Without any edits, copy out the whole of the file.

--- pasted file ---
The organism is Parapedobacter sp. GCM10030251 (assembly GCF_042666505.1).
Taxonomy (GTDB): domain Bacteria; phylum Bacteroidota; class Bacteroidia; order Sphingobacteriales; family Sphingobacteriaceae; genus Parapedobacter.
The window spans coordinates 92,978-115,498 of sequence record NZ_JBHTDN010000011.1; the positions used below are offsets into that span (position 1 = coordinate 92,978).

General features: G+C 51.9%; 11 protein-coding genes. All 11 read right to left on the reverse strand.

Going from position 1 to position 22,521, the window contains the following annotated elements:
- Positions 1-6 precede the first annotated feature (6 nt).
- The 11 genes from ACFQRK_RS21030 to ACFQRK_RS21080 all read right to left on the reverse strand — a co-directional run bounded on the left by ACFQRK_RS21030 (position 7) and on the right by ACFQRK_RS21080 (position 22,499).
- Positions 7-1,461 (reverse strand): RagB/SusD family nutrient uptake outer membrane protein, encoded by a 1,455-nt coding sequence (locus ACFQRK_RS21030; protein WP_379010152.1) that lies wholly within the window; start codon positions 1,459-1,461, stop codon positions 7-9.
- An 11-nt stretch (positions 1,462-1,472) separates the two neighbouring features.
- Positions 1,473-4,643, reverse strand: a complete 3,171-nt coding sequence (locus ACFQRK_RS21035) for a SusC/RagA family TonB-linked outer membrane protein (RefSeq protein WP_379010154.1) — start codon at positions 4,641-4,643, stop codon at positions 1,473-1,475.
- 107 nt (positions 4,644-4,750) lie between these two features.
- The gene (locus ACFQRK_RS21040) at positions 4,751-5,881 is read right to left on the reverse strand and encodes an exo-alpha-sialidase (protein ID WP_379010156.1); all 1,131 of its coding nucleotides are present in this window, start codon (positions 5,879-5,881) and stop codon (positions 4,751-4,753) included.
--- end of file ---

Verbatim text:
The organism is Parapedobacter sp. GCM10030251 (assembly GCF_042666505.1).
Taxonomy (GTDB): domain Bacteria; phylum Bacteroidota; class Bacteroidia; order Sphingobacteriales; family Sphingobacteriaceae; genus Parapedobacter.
The window spans coordinates 92,978-115,498 of sequence record NZ_JBHTDN010000011.1; the positions used below are offsets into that span (position 1 = coordinate 92,978).

General features: G+C 51.9%; 11 protein-coding genes. All 11 read right to left on the reverse strand.

Going from position 1 to position 22,521, the window contains the following annotated elements:
- Positions 1-6 precede the first annotated feature (6 nt).
- The 11 genes from ACFQRK_RS21030 to ACFQRK_RS21080 all read right to left on the reverse strand — a co-directional run bounded on the left by ACFQRK_RS21030 (position 7) and on the right by ACFQRK_RS21080 (position 22,499).
- Positions 7-1,461 (reverse strand): RagB/SusD family nutrient uptake outer membrane protein, encoded by a 1,455-nt coding sequence (locus ACFQRK_RS21030; protein WP_379010152.1) that lies wholly within the window; start codon positions 1,459-1,461, stop codon positions 7-9.
- An 11-nt stretch (positions 1,462-1,472) separates the two neighbouring features.
- Positions 1,473-4,643, reverse strand: a complete 3,171-nt coding sequence (locus ACFQRK_RS21035) for a SusC/RagA family TonB-linked outer membrane protein (RefSeq protein WP_379010154.1) — start codon at positions 4,641-4,643, stop codon at positions 1,473-1,475.
- 107 nt (positions 4,644-4,750) lie between these two features.
- The gene (locus ACFQRK_RS21040) at positions 4,751-5,881 is read right to left on the reverse strand and encodes an exo-alpha-sialidase (protein ID WP_379010156.1); all 1,131 of its coding nucleotides are present in this window, start codon (positions 5,879-5,881) and stop codon (positions 4,751-4,753) included.